One New York man is now unemployed after pulling a Lolo Jones and posting his meager paycheck on Instagram.
Wade Groom of Brooklyn was a $15-an-hour salesman at Manhattan’s Lacoste living in a “third world” apartment with “shitty everything.” He shares custody of twin 4-year-olds with his ex.
He had an Office Space moment one day and realized that man was not meant to waste his days like this. He decided to post his meager paycheck on Instagram with a short rant.
Though his account is private, an HR employee caught wind of the post and he got fired for daring to protest his living situation. HR reps said posting his paycheck “breaks our confidentially contract,” or some such loophole.
Normally, I’d side with the employer, because it’s absolutely idiotic to post things like this online and not expect some blowback. This time, I’m siding with Groom, and not because of some stupid 1% bullsh**, either.
The reason I’m siding with Groom is because, for all intents and purposes, he was a phenomenal employee.
After just three months on the job, he was already referred to as a “top sales associate” and made $130,449 for the company in July alone. That’s a whopping 90 percent above his sales goal for the month, according to Metro.
His managers paid him the highest compliments and seemed amazed by how quickly he took to the job, and how hard he worked.
He’s a pretty clever cat, too. He deliberately left his paycheck out of focus in his post so that he couldn’t get in trouble for exactly what he was fired for. After he was fired, he even asked the HR manager to read what was on the document in the photo.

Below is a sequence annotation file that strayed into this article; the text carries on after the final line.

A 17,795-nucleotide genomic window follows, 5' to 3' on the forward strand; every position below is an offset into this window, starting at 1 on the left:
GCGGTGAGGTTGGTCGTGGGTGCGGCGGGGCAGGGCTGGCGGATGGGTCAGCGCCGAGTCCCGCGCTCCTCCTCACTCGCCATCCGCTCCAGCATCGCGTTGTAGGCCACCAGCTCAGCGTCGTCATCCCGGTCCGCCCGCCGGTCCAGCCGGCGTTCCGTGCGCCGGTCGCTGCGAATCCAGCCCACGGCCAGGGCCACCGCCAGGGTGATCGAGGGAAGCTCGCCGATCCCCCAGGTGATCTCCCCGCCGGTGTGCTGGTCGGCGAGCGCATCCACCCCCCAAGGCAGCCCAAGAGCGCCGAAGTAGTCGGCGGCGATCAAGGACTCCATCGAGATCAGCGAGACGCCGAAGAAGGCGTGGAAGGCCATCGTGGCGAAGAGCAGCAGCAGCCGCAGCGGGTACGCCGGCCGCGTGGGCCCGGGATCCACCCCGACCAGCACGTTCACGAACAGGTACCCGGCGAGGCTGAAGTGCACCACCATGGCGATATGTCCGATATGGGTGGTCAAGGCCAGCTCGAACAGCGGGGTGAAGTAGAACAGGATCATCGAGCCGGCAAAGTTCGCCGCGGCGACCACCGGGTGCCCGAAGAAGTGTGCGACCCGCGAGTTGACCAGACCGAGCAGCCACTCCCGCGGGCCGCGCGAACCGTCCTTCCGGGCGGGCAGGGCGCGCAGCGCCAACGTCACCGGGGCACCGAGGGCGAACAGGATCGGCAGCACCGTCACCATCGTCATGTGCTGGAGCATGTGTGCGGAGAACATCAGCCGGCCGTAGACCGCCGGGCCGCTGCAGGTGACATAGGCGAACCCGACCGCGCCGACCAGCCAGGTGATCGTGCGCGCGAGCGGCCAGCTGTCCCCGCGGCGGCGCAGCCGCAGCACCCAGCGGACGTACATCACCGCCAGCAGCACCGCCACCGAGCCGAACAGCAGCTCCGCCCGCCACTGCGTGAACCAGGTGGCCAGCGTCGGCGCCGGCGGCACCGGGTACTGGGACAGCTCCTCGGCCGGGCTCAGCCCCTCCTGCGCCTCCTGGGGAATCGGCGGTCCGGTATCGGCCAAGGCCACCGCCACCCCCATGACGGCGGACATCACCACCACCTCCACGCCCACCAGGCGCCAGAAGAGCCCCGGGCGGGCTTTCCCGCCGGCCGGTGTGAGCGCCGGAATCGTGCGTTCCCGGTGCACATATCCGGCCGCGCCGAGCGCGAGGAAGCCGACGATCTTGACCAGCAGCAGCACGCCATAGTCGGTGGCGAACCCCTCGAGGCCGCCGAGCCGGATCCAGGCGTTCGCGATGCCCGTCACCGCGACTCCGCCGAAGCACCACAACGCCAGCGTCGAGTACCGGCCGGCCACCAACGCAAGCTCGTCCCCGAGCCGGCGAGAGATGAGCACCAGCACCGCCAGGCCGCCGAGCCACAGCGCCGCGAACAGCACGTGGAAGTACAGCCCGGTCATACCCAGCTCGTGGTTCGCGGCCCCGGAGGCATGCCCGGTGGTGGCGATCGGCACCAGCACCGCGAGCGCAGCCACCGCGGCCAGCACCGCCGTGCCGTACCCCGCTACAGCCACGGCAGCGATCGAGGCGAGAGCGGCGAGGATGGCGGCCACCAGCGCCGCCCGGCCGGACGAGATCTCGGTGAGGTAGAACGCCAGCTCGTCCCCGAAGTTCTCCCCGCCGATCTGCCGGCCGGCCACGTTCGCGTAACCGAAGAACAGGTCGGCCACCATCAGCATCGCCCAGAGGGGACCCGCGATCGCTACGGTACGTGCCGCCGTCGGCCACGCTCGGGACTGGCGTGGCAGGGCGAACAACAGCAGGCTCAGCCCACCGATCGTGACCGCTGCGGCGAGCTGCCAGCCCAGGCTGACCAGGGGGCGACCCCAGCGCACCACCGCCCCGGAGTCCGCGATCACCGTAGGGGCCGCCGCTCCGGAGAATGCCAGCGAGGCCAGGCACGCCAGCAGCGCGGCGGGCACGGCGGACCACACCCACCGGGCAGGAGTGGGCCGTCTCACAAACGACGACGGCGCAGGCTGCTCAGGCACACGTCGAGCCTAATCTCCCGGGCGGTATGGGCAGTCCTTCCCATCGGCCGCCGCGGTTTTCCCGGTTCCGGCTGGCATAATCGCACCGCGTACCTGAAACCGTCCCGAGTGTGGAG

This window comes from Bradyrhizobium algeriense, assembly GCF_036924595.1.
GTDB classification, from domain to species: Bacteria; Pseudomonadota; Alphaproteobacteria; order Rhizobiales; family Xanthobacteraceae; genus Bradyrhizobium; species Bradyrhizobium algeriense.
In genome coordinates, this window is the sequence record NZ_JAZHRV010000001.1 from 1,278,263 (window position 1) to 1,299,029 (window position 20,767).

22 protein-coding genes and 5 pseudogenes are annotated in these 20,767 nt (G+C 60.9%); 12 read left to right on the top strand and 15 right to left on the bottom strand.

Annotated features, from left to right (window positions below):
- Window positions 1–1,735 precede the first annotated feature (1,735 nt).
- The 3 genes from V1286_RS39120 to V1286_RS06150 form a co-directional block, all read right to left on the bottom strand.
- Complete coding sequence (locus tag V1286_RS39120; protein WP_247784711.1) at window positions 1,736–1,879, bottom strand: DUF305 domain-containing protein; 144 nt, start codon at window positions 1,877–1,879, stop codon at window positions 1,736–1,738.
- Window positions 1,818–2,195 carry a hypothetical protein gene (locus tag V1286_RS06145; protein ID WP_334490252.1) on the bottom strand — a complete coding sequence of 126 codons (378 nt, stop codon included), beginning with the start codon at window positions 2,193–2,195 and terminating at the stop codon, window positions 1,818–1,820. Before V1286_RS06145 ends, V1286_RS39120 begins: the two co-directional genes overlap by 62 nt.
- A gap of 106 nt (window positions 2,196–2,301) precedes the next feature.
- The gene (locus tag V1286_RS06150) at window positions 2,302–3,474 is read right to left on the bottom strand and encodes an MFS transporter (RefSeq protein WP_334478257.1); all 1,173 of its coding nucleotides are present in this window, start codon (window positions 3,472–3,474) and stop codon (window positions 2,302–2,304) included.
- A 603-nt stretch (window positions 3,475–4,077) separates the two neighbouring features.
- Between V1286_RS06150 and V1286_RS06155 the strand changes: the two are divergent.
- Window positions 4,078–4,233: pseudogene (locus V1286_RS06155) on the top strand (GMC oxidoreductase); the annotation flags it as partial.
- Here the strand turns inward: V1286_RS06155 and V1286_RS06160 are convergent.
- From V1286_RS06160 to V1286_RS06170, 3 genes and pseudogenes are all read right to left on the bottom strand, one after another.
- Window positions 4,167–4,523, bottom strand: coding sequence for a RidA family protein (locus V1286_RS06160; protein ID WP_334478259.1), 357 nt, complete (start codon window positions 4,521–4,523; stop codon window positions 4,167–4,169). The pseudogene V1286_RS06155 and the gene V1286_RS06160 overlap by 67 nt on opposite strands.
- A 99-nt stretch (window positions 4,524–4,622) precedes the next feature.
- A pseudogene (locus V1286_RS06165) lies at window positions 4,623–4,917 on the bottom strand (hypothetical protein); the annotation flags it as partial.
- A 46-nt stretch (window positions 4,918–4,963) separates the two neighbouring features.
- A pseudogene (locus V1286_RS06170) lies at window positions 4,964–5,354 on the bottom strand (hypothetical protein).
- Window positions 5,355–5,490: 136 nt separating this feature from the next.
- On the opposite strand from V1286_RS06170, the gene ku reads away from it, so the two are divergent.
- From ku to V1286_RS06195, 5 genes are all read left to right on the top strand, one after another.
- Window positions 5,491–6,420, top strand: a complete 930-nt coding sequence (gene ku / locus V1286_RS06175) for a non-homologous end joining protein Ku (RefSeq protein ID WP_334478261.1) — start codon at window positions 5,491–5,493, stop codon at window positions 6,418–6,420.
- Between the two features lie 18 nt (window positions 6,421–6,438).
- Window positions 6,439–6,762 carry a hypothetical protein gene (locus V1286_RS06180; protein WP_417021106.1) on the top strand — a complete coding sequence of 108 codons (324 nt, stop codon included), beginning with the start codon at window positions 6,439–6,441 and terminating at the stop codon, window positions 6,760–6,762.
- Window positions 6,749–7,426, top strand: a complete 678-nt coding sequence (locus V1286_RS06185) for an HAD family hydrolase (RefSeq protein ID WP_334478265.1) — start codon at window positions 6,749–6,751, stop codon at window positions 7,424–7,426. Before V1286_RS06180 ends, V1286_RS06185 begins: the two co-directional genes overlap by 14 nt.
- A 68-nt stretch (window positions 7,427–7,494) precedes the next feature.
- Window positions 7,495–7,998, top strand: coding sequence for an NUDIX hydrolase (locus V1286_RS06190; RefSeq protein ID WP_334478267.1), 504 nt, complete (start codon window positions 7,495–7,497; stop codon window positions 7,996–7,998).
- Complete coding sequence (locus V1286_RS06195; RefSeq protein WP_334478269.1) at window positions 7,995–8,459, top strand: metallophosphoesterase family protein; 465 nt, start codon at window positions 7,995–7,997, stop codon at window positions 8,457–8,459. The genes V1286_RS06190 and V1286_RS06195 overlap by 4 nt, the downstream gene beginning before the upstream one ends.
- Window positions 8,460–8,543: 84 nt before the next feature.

But HR is a strange beast just about everywhere, following arbitrary rules, doubling down on their errors, and judging situation that arise with no bearing on context and seemingly, without all of the information.
Information like “this guy basically made our month and became the store’s top salesman in just three months.” You want to keep those employees happy and find excuses not to fire them because they’re making the business money.
Still, we go back to the original point, and that is it’s a terrible idea to post stuff online that could jeopardize your job. Groom’s legacy is simply that you can be canned for unjust reasons as well as just ones.
What do you think? Should Wade Groom have been fired for posting his paycheck on Instagram?